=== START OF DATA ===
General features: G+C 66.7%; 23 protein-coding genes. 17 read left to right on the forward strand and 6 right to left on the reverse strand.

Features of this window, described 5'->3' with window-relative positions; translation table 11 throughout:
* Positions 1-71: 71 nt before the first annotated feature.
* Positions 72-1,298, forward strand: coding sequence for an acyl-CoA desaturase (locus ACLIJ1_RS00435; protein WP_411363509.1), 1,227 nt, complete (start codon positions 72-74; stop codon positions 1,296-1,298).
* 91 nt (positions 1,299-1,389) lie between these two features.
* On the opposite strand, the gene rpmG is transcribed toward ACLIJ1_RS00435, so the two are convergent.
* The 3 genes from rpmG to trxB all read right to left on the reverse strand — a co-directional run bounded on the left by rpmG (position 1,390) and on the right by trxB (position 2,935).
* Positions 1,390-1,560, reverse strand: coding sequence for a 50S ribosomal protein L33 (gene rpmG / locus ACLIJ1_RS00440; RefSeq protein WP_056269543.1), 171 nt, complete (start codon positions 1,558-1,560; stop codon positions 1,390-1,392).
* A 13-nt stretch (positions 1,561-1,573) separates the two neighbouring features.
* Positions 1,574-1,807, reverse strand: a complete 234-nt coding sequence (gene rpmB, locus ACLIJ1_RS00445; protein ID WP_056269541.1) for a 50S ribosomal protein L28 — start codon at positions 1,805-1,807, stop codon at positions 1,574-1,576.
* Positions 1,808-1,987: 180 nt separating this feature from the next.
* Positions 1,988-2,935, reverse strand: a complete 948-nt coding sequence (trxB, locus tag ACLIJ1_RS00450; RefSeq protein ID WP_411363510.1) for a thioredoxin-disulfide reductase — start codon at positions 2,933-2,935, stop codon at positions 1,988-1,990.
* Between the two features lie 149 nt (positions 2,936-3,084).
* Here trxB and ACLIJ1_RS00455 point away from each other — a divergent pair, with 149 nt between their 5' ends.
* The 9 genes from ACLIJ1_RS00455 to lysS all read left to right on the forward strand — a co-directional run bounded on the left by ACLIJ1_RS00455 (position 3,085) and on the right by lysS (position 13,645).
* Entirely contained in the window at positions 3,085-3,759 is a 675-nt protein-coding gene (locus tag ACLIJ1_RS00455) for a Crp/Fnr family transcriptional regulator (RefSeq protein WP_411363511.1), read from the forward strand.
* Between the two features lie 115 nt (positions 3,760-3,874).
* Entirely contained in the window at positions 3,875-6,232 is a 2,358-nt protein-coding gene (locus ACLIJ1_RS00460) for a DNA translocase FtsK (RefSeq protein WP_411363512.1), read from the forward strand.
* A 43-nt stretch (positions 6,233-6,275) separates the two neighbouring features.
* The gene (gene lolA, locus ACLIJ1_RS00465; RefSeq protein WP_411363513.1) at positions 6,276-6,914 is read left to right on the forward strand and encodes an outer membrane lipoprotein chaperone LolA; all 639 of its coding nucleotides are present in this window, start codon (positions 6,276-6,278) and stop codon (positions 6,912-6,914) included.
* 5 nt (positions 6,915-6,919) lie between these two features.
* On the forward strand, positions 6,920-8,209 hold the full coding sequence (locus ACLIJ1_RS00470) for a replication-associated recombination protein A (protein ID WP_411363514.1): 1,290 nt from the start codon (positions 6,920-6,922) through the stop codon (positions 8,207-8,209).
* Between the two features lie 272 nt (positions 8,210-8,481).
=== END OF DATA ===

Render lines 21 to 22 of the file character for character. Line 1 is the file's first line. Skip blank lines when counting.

* 5 nt (positions 6,915-6,919) lie between these two features.
* On the forward strand, positions 6,920-8,209 hold the full coding sequence (locus ACLIJ1_RS00470) for a replication-associated recombination protein A (protein ID WP_411363514.1): 1,290 nt from the start codon (positions 6,920-6,922) through the stop codon (positions 8,207-8,209).